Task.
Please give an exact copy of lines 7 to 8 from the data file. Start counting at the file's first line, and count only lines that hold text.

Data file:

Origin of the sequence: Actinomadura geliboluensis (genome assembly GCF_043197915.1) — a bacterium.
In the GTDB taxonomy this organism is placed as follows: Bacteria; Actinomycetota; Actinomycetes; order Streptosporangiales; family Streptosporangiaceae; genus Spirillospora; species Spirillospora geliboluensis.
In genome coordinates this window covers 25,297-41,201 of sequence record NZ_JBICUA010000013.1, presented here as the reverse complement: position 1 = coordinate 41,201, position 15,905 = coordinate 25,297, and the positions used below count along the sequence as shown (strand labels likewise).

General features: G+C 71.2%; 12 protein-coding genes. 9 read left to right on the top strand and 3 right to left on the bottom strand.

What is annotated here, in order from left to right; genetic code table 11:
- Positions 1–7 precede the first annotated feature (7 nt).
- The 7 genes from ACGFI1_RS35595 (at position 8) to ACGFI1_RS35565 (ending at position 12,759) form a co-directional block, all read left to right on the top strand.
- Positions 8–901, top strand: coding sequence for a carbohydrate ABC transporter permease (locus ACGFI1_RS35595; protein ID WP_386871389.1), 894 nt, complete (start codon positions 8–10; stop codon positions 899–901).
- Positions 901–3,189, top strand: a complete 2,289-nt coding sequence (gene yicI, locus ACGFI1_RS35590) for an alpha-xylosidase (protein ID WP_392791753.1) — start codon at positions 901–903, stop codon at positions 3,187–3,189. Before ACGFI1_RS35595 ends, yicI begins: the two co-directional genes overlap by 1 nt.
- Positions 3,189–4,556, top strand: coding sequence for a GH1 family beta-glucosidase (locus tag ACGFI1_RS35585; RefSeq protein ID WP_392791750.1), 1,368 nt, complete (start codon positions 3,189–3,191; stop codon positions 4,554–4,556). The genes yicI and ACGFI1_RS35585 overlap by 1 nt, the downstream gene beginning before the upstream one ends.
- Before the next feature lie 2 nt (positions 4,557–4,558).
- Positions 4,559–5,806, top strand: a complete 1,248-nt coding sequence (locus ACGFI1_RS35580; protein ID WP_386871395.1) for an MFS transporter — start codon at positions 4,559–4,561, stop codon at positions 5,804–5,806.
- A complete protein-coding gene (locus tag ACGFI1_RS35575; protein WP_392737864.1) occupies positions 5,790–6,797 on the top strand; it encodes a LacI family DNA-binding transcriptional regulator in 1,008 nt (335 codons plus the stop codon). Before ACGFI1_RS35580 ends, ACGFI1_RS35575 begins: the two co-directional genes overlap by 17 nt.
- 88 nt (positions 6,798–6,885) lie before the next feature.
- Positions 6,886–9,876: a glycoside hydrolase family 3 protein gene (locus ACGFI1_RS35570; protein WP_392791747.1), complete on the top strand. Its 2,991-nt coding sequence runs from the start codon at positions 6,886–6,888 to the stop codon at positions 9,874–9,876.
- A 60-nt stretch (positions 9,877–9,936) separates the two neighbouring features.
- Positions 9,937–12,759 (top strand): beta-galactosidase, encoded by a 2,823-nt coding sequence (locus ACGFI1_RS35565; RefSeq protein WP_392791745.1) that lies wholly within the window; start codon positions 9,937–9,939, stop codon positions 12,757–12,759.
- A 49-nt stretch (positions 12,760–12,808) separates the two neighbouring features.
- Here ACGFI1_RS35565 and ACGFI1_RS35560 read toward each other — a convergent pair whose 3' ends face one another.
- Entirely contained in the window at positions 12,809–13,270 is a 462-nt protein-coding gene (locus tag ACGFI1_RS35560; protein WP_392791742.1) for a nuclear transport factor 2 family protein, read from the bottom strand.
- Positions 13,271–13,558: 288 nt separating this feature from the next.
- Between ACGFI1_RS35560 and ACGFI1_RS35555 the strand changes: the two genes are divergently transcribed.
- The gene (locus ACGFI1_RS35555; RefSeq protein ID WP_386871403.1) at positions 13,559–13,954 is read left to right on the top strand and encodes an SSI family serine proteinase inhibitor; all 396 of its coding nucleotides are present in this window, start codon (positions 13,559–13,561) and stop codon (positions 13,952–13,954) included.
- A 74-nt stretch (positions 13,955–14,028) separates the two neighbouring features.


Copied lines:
- The 7 genes from ACGFI1_RS35595 (at position 8) to ACGFI1_RS35565 (ending at position 12,759) form a co-directional block, all read left to right on the top strand.
- Positions 8–901, top strand: coding sequence for a carbohydrate ABC transporter permease (locus ACGFI1_RS35595; protein ID WP_386871389.1), 894 nt, complete (start codon positions 8–10; stop codon positions 899–901).